CNAME file (just name it like this) that must sit in the main folder of your website (and so inside the public folder of your main hugo folder). This is a one line file containing just the domain of your website so for me it looks like this:
Since the public folder gets always deleted and built again after every hugo command, I created the CNAME file in my main folder and copy the file automatically with the script that I made.
Finally, my working directory, at least the relevant tree, looks like this:
├── CNAME ├── _scripts │ └── publish.sh ├── archetypes ├── config.toml ├── content │ ├── blog │ │ └── the-why-the-what-and-the-how.md │ └── projects.md ├── data ├── layouts ├── public ├── static │ └── img │ ├── profile.jpg │ └── the-why-the-what-and-the-how │ ├── github_pages_settings.png │ └── godaddy_settings.png └── themes └── hugo-sustain
publish.sh script is the one that I launch every time I have to commit my changes and looks as follows:
#!/bin/sh DIR=$(dirname "$0") cd $DIR/.. if [[ $(git status -s) ]] then echo "The working directory is dirty. Please commit any pending changes." exit 1; fi echo "Deleting old publication" rm -rf public mkdir public git worktree prune rm -rf .git/worktrees/public/ echo "Checking out master branch into public" git worktree add -B master public origin/master echo "Removing existing files" rm -rf public/* echo "Generating site" hugo echo "Copying CNAME" cp CNAME public/ echo "Updating master branch" cd public && git add --all && git commit -m "Publishing to master (publish.sh)" echo "Publishing to remote repo" git push origin master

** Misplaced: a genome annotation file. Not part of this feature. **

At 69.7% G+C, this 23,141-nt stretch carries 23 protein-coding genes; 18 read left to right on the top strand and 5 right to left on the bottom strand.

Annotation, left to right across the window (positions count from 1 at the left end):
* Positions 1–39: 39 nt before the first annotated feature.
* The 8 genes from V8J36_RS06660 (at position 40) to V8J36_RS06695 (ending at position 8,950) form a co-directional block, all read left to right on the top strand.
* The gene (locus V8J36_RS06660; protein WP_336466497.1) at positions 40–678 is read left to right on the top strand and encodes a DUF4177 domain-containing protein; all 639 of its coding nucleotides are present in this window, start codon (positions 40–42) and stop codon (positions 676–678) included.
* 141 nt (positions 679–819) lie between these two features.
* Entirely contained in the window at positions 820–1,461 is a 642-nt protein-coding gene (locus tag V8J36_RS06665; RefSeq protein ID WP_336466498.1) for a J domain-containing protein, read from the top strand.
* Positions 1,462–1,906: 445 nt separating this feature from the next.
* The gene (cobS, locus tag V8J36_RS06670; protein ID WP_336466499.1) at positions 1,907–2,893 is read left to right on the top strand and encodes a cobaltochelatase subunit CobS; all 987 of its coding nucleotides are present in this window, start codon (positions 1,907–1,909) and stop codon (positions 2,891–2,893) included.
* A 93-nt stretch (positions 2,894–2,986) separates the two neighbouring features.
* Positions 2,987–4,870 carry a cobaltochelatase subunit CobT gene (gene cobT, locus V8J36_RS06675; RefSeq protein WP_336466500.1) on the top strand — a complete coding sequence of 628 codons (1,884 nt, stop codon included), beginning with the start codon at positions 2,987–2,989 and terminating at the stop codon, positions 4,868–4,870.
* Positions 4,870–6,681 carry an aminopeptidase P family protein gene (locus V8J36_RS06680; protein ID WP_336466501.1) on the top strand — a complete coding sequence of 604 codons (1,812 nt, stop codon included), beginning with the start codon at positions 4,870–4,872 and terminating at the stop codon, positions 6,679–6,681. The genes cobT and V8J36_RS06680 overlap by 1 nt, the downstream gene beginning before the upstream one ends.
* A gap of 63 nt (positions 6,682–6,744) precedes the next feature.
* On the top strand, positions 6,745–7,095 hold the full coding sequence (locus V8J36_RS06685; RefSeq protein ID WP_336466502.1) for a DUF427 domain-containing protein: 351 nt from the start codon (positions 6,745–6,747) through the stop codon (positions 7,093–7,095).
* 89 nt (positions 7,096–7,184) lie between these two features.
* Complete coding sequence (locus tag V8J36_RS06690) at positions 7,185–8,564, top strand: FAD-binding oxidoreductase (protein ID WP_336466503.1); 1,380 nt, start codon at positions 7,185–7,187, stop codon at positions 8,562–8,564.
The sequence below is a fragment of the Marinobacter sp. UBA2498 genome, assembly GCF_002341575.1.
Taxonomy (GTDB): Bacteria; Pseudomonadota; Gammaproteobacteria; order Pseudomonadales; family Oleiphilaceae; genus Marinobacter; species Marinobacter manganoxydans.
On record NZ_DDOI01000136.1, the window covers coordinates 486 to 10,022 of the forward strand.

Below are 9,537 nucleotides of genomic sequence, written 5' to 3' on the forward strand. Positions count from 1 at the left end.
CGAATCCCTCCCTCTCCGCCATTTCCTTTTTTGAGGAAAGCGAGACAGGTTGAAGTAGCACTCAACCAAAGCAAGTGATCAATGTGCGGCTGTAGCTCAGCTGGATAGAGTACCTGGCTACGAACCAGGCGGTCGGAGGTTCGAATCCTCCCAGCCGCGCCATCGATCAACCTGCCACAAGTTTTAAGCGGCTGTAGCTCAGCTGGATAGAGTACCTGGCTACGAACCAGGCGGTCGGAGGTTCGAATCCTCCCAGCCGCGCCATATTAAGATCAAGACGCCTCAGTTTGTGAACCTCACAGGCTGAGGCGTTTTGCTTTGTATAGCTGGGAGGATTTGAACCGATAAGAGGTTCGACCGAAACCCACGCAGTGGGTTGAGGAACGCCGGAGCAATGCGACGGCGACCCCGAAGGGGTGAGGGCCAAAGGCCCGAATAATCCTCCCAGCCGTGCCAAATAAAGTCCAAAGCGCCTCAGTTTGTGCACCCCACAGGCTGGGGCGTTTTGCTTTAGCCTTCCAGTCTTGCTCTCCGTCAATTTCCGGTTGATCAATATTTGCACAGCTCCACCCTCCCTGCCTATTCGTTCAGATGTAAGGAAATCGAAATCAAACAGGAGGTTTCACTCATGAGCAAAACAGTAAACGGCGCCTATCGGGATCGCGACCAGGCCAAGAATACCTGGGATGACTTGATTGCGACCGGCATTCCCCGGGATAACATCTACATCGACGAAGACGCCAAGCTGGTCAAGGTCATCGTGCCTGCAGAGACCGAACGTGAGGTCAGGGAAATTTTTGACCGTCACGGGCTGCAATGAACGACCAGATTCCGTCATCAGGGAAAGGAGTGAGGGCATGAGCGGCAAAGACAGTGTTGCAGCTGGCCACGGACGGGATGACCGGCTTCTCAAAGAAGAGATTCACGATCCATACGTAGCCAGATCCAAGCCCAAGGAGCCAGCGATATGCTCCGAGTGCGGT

One of the reasons I chose Hugo was the easiness of creating and publishing a new blog post. To create one, just go inside the
content/blog directory and create a new markdown document.
$ cd content/blog $ vi the-why-the-what-and-the-how.md
The document should always start as follows:
--- layout: post title: "The Why, the What and the How" date: 2017-09-25 10:00:00 --- The content goes here.
Congratulations, you have just made your first blog post!
Well, I actually think that the main purpose of this article was learning the Markdown syntax, as if online cheat sheets were not enough, and don’t leave my blog page completely empty. I think I got the job done, till I have something more personal and interesting to write.